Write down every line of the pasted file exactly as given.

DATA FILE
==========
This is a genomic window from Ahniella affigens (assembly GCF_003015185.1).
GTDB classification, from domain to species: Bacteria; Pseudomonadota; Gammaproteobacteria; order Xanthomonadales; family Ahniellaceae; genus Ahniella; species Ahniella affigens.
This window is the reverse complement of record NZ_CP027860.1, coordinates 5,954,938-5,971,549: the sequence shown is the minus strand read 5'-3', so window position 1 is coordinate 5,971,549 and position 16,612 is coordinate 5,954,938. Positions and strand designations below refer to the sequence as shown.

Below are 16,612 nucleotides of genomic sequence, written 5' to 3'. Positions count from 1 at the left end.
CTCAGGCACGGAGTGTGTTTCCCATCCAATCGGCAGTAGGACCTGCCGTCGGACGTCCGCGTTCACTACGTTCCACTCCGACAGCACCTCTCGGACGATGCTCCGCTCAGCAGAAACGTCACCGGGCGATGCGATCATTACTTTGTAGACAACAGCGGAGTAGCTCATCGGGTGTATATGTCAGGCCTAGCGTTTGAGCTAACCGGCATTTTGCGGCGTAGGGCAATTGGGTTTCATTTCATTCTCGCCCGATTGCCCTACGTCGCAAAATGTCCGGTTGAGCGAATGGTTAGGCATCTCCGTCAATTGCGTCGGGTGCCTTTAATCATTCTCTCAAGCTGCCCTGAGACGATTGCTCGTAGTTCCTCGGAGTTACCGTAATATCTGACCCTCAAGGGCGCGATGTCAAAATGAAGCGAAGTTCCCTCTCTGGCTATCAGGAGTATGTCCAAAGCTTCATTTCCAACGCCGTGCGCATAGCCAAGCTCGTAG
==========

This is a genomic window from Ahniella affigens (assembly GCF_003015185.1).
GTDB classification, from domain to species: Bacteria; Pseudomonadota; Gammaproteobacteria; order Xanthomonadales; family Ahniellaceae; genus Ahniella; species Ahniella affigens.
This window is the reverse complement of record NZ_CP027860.1, coordinates 5,954,938-5,971,549: the sequence shown is the minus strand read 5'-3', so window position 1 is coordinate 5,971,549 and position 16,612 is coordinate 5,954,938. Positions and strand designations below refer to the sequence as shown.

Below are 16,612 nucleotides of genomic sequence, written 5' to 3'. Positions count from 1 at the left end.
CTCAGGCACGGAGTGTGTTTCCCATCCAATCGGCAGTAGGACCTGCCGTCGGACGTCCGCGTTCACTACGTTCCACTCCGACAGCACCTCTCGGACGATGCTCCGCTCAGCAGAAACGTCACCGGGCGATGCGATCATTACTTTGTAGACAACAGCGGAGTAGCTCATCGGGTGTATATGTCAGGCCTAGCGTTTGAGCTAACCGGCATTTTGCGGCGTAGGGCAATTGGGTTTCATTTCATTCTCGCCCGATTGCCCTACGTCGCAAAATGTCCGGTTGAGCGAATGGTTAGGCATCTCCGTCAATTGCGTCGGGTGCCTTTAATCATTCTCTCAAGCTGCCCTGAGACGATTGCTCGTAGTTCCTCGGAGTTACCGTAATATCTGACCCTCAAGGGCGCGATGTCAAAATGAAGCGAAGTTCCCTCTCTGGCTATCAGGAGTATGTCCAAAGCTTCATTTCCAACGCCGTGCGCATAGCCAAGCTCGTAG